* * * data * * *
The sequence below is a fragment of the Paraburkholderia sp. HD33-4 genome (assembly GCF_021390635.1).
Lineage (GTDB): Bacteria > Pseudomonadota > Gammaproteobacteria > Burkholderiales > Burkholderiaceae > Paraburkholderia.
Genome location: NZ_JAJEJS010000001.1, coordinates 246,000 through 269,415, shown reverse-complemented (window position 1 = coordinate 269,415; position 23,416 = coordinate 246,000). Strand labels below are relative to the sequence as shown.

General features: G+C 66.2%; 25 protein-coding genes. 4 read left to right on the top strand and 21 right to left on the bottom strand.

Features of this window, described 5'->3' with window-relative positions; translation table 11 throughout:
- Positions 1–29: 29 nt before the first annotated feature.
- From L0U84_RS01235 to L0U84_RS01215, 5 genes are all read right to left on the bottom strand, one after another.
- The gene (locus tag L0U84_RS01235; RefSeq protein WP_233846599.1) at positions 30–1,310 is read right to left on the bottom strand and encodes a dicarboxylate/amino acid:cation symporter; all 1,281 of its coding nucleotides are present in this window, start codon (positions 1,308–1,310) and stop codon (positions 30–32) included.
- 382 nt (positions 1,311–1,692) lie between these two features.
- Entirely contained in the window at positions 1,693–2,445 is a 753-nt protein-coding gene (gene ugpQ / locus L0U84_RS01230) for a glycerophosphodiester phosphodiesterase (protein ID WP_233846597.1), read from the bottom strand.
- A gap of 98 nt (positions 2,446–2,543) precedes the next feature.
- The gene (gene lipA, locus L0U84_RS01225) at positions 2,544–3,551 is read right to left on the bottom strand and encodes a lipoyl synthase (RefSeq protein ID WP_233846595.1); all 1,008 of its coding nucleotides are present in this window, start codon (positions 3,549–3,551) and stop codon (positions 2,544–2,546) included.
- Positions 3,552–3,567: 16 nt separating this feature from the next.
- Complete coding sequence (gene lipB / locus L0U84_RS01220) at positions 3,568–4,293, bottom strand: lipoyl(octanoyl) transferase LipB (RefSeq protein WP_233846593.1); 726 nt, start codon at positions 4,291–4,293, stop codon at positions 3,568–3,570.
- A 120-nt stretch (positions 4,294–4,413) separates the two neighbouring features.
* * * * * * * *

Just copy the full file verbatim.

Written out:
The sequence below is a fragment of the Paraburkholderia sp. HD33-4 genome (assembly GCF_021390635.1).
Lineage (GTDB): Bacteria > Pseudomonadota > Gammaproteobacteria > Burkholderiales > Burkholderiaceae > Paraburkholderia.
Genome location: NZ_JAJEJS010000001.1, coordinates 246,000 through 269,415, shown reverse-complemented (window position 1 = coordinate 269,415; position 23,416 = coordinate 246,000). Strand labels below are relative to the sequence as shown.

General features: G+C 66.2%; 25 protein-coding genes. 4 read left to right on the top strand and 21 right to left on the bottom strand.

Features of this window, described 5'->3' with window-relative positions; translation table 11 throughout:
- Positions 1–29: 29 nt before the first annotated feature.
- From L0U84_RS01235 to L0U84_RS01215, 5 genes are all read right to left on the bottom strand, one after another.
- The gene (locus tag L0U84_RS01235; RefSeq protein WP_233846599.1) at positions 30–1,310 is read right to left on the bottom strand and encodes a dicarboxylate/amino acid:cation symporter; all 1,281 of its coding nucleotides are present in this window, start codon (positions 1,308–1,310) and stop codon (positions 30–32) included.
- 382 nt (positions 1,311–1,692) lie between these two features.
- Entirely contained in the window at positions 1,693–2,445 is a 753-nt protein-coding gene (gene ugpQ / locus L0U84_RS01230) for a glycerophosphodiester phosphodiesterase (protein ID WP_233846597.1), read from the bottom strand.
- A gap of 98 nt (positions 2,446–2,543) precedes the next feature.
- The gene (gene lipA, locus L0U84_RS01225) at positions 2,544–3,551 is read right to left on the bottom strand and encodes a lipoyl synthase (RefSeq protein ID WP_233846595.1); all 1,008 of its coding nucleotides are present in this window, start codon (positions 3,549–3,551) and stop codon (positions 2,544–2,546) included.
- Positions 3,552–3,567: 16 nt separating this feature from the next.
- Complete coding sequence (gene lipB / locus L0U84_RS01220) at positions 3,568–4,293, bottom strand: lipoyl(octanoyl) transferase LipB (RefSeq protein WP_233846593.1); 726 nt, start codon at positions 4,291–4,293, stop codon at positions 3,568–3,570.
- A 120-nt stretch (positions 4,294–4,413) separates the two neighbouring features.